Tunisia - Kairouan souk

Kairouan (Arabic: القيروان‎ Al Qairawān), also known as Kirwan or al-Qayrawan, is the capital of the Kairouan Governorate in Tunisia. Referred to as the Islamic Cultural Capital, it is a UNESCO World Heritage site. The city was founded by the Arabs around 670. In the period of Caliph Mu'awiya (reigned 661-680), it became an important centre for Islamic and Quranic learning, and thus attracting a large number of Muslims from various parts of the world, next only to Mecca and Medina. The holy Mosque of Uqba is situated in the city.

 

The name is Arabic قيروان kairuwân, itself from the Persian کاروان kârvân, meaning "military/civilian camp" (kâr [war/military] + vân [outpost]), "caravan", or "resting place".

 

Kairouan was founded in about the year 670 when the Arab general Uqba ibn Nafi of Amir Muauia selected a site in the middle of a dense forest, then infested with wild beasts and reptiles, as the location of a military post for the conquest of the West. Formerly, the city of Kamounia was located where Kairouan now stands. It was a Byzantine garrison before the Arab conquest. It was located far from the sea where it was safe from the continued attacks of the Berbers who had fiercely resisted the Arab invasion. Berber resistance continued, led first by Kusaila, whose troops killed Uqba at Biskra about fifteen years after the military post was established and then by a Berber woman called Al-Kahina who was killed and her army defeated in 702. Subsequently, there was a mass conversion of the Berbers to Islam. Kharijites or Islamic "outsiders" who formed an egalitarian and puritanical sect appeared and are still present on the island of Djerba. In 745, Kharijite Berbers captured Kairouan, which was already at that time a developed city with luxuriant gardens and olive groves.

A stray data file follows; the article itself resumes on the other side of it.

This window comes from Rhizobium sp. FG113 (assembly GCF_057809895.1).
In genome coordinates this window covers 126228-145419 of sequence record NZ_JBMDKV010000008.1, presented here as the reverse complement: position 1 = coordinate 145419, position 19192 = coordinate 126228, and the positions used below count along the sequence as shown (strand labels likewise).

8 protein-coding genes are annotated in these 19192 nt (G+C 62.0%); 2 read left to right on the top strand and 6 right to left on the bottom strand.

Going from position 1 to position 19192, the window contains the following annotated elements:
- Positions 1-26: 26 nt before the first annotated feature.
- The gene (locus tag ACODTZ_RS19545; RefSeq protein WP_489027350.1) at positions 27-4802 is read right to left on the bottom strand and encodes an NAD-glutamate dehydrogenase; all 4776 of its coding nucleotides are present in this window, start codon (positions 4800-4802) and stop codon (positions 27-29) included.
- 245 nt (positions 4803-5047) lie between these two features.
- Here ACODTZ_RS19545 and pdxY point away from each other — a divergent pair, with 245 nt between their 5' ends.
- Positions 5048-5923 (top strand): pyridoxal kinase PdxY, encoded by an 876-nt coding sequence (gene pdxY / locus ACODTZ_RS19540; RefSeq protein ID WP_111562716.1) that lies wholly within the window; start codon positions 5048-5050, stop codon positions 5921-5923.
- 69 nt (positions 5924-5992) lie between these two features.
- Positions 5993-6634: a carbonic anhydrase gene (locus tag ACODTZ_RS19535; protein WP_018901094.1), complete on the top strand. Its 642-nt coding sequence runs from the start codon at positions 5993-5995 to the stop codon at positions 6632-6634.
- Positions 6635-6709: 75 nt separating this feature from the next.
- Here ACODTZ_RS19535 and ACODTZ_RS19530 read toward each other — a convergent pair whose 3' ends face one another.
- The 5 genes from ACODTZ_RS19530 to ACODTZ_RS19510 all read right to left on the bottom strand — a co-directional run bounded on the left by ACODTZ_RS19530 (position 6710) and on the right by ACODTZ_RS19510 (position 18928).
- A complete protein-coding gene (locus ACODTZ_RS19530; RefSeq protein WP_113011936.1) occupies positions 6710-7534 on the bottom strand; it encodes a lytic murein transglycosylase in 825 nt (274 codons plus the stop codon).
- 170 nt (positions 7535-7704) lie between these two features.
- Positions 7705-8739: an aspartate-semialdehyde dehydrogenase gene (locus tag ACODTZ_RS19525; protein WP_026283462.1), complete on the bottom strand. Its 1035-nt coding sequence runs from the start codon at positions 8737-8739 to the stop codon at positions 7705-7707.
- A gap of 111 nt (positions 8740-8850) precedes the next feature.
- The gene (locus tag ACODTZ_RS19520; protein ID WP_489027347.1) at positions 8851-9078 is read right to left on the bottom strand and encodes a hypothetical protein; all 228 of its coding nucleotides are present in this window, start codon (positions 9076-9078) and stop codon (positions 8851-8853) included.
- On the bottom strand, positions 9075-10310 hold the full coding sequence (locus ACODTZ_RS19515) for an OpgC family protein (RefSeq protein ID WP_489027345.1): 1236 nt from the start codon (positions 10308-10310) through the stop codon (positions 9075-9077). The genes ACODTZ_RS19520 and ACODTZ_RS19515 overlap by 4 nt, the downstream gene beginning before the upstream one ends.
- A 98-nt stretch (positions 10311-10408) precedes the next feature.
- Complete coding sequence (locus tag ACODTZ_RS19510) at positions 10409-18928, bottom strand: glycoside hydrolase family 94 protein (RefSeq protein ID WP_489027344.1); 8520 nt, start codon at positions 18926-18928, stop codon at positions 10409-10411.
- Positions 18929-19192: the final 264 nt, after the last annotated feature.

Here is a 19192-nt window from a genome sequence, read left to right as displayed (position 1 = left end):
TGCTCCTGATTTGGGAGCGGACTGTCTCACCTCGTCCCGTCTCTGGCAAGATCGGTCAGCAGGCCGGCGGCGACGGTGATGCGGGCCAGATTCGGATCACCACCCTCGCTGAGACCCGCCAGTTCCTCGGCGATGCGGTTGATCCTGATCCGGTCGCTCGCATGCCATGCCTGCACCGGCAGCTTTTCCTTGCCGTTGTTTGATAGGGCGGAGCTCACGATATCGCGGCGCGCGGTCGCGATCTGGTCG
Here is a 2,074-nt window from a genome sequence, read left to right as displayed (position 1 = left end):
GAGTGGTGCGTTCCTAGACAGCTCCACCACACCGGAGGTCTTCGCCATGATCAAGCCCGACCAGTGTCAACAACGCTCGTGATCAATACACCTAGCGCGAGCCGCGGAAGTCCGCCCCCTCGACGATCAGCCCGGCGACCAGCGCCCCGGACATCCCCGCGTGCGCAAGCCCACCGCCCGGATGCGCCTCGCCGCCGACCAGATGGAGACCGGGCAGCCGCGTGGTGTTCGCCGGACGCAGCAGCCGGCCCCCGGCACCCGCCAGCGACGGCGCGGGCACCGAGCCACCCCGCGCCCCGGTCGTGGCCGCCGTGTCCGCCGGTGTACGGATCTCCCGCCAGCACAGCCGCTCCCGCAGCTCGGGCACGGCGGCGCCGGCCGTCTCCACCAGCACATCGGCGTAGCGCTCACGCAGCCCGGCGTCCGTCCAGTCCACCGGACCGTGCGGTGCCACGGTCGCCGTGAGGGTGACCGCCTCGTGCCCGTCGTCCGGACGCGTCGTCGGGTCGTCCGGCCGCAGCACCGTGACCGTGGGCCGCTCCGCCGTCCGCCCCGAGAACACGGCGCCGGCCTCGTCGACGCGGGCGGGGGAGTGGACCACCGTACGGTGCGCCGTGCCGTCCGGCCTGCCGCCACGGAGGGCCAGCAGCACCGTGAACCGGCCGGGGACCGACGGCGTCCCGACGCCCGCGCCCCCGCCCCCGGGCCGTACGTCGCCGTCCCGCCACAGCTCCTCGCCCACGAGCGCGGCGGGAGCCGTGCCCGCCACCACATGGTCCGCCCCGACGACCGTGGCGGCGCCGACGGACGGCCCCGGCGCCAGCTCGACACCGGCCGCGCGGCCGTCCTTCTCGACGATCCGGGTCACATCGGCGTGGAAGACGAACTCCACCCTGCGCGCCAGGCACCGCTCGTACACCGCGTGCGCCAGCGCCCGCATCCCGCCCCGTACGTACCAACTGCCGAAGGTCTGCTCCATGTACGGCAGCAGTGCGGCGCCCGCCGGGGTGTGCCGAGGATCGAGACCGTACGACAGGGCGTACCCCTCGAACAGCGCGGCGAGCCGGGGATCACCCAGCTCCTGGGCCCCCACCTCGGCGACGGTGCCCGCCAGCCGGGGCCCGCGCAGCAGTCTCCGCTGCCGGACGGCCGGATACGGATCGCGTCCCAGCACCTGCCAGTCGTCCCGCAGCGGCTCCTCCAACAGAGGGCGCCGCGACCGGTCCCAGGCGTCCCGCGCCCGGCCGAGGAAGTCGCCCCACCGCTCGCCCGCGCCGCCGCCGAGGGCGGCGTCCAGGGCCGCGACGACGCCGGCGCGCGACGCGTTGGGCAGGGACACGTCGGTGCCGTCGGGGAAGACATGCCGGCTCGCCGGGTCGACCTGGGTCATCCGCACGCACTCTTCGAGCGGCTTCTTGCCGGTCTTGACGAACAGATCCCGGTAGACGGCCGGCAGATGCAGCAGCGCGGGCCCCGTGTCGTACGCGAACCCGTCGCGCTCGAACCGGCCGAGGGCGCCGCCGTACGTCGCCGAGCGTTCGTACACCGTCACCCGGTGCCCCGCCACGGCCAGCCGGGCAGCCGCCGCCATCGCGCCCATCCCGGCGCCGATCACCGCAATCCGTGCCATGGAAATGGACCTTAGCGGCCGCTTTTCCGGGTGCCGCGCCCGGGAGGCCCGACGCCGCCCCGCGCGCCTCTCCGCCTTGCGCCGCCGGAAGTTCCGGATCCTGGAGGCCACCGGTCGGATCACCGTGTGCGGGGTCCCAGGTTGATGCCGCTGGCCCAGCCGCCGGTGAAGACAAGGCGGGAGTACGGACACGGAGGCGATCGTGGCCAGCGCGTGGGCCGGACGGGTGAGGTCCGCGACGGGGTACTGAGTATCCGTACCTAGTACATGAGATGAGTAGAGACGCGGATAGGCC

Power struggles remained until Kairouan was recaptured by Ibrahim ibn al-Aghlab at the end of the 8th century. In 800, Ibrahim was confirmed Emir and hereditary ruler of Ifriqiya by Caliph Harun ar-Rashid in Baghdad. Ibrahim ibn al-Aghlab founded the Aghlabid dynasty that ruled Ifriqiya between 800 and 909. The new Emirs embellished Kairouan and made it their capital which soon became famous for its wealth and prosperity reaching the levels of Basra and Kufa and giving Tunisia one of its golden ages long sought after the glorious days of Carthage.
The Aghlabites built the great mosque and established in it a university that was a centre of education both in Islamic thought and in the secular sciences. Its role can be compared to that of the University of Paris in the Middle Ages. In the 9th century, the city became a brilliant focus of Arab and Islamic cultures attracting scholars from all over the Islamic World. In that period Imam Sahnun and Asad ibn al-Furat made of Kairouan a temple of knowledge and a magnificent centre of diffusion of Islamic sciences. The Aghlabids also built palaces, fortifications and fine waterworks of which only the pools remain. From Kairouan envoys from Charlemagne and the Holy Roman Empire returned with glowing reports of the Aghlabites palaces, libraries and gardens – and from the crippling taxation imposed to pay for their drunkenness and sundry debaucheries. The Aghlabite also pacified the country and conquered Sicily in 827.